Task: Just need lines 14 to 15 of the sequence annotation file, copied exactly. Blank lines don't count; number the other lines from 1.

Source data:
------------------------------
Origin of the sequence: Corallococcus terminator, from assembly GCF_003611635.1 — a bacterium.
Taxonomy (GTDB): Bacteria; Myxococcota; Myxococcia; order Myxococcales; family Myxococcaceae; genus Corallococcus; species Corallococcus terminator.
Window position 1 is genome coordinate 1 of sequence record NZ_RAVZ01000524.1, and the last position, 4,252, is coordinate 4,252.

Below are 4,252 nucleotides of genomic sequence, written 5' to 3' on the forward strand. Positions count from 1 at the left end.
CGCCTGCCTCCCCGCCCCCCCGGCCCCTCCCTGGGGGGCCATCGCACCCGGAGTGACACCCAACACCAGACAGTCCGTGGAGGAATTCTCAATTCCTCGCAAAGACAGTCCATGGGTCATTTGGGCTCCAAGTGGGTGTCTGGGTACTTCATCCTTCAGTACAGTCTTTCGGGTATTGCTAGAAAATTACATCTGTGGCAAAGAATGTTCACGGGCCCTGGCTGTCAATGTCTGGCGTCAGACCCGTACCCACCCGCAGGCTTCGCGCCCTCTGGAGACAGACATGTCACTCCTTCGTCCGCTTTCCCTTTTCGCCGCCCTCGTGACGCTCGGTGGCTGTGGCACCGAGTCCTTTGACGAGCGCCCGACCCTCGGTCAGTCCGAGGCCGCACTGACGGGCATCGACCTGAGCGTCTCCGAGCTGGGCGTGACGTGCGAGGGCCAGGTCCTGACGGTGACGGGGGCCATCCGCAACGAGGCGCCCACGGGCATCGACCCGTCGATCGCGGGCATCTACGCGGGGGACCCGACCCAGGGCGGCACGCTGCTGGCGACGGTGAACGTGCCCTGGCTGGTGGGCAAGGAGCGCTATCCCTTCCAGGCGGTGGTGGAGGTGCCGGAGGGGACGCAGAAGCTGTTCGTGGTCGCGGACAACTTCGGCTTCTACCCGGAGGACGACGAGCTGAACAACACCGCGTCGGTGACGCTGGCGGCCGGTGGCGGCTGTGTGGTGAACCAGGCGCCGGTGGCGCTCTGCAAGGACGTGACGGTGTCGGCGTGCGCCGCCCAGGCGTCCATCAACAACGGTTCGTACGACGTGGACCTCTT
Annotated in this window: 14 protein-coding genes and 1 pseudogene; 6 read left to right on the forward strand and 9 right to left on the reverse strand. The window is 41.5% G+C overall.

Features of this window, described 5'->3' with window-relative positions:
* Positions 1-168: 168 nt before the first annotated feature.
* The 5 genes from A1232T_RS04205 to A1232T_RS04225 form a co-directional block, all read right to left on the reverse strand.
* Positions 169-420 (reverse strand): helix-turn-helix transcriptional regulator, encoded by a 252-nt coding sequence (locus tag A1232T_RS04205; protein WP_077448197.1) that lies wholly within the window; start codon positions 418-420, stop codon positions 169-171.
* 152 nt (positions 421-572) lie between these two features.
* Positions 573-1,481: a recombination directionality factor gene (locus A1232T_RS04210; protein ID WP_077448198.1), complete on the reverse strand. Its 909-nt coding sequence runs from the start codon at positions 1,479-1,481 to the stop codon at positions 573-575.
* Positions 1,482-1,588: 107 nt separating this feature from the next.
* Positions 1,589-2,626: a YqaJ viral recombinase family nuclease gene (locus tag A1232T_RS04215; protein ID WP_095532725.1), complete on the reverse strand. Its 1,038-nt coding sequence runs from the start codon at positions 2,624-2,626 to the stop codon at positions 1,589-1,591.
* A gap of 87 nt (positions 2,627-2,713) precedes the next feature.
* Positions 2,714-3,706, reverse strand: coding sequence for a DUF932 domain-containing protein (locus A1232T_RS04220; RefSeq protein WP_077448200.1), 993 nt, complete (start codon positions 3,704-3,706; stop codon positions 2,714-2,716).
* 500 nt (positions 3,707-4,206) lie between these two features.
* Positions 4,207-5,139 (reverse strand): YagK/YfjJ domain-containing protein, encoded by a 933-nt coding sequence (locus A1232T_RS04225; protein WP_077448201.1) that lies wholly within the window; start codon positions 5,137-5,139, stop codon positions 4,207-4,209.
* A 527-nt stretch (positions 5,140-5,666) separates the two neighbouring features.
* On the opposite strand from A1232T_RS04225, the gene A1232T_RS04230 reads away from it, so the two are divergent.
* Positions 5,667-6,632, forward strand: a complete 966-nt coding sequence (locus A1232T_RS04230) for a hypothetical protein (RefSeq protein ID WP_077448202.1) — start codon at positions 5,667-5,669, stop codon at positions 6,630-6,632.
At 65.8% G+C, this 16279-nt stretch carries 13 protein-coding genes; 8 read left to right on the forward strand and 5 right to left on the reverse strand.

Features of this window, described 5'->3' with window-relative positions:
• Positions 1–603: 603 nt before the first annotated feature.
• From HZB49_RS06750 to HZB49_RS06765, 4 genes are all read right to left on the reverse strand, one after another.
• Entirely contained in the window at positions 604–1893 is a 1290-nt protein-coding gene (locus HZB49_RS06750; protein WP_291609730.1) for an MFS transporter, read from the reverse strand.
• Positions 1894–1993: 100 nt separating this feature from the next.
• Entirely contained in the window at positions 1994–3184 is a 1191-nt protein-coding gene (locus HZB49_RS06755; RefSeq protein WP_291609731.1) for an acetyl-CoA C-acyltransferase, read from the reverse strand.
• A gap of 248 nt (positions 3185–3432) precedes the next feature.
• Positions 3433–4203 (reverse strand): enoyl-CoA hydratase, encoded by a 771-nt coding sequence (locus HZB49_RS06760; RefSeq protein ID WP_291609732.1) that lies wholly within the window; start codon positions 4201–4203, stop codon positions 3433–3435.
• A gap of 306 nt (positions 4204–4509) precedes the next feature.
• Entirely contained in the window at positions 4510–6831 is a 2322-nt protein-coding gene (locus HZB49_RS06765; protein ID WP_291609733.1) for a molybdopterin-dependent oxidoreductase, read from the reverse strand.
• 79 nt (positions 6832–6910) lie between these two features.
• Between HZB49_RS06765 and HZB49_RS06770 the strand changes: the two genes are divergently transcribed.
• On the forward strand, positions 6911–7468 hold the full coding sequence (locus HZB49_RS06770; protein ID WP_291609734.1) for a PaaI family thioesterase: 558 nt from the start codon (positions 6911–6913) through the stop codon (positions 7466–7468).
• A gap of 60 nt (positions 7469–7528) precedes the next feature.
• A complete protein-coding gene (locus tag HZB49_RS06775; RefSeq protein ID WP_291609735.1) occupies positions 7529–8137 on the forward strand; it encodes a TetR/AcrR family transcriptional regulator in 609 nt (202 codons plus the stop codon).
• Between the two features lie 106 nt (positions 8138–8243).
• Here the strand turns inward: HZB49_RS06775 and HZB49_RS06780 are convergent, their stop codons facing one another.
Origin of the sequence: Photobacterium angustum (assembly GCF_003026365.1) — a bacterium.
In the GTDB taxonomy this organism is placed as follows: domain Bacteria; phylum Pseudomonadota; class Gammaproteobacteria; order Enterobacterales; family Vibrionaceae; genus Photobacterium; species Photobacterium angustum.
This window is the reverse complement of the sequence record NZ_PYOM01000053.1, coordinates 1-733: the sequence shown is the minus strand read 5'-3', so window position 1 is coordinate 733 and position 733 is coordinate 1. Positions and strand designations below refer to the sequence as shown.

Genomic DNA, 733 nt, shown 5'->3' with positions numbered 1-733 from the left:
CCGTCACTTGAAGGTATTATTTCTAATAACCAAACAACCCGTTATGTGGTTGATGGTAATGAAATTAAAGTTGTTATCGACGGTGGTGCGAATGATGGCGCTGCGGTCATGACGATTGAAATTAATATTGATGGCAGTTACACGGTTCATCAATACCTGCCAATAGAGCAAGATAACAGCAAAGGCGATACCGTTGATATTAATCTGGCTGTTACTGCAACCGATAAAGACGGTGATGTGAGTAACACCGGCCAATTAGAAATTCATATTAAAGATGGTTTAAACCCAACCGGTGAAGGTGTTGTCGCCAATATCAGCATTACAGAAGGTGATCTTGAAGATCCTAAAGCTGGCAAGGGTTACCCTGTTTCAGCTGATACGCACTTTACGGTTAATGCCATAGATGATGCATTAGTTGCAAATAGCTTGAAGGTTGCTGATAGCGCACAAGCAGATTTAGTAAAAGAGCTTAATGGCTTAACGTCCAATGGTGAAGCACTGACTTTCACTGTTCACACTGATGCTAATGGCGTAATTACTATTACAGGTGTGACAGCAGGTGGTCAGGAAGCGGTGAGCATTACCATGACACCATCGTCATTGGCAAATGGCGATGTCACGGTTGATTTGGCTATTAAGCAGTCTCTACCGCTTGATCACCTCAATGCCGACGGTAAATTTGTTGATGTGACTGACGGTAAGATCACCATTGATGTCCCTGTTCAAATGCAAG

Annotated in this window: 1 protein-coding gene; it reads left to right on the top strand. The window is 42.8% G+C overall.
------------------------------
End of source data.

* Positions 1,589-2,626: a YqaJ viral recombinase family nuclease gene (locus tag A1232T_RS04215; protein ID WP_095532725.1), complete on the reverse strand. Its 1,038-nt coding sequence runs from the start codon at positions 2,624-2,626 to the stop codon at positions 1,589-1,591.
* A gap of 87 nt (positions 2,627-2,713) precedes the next feature.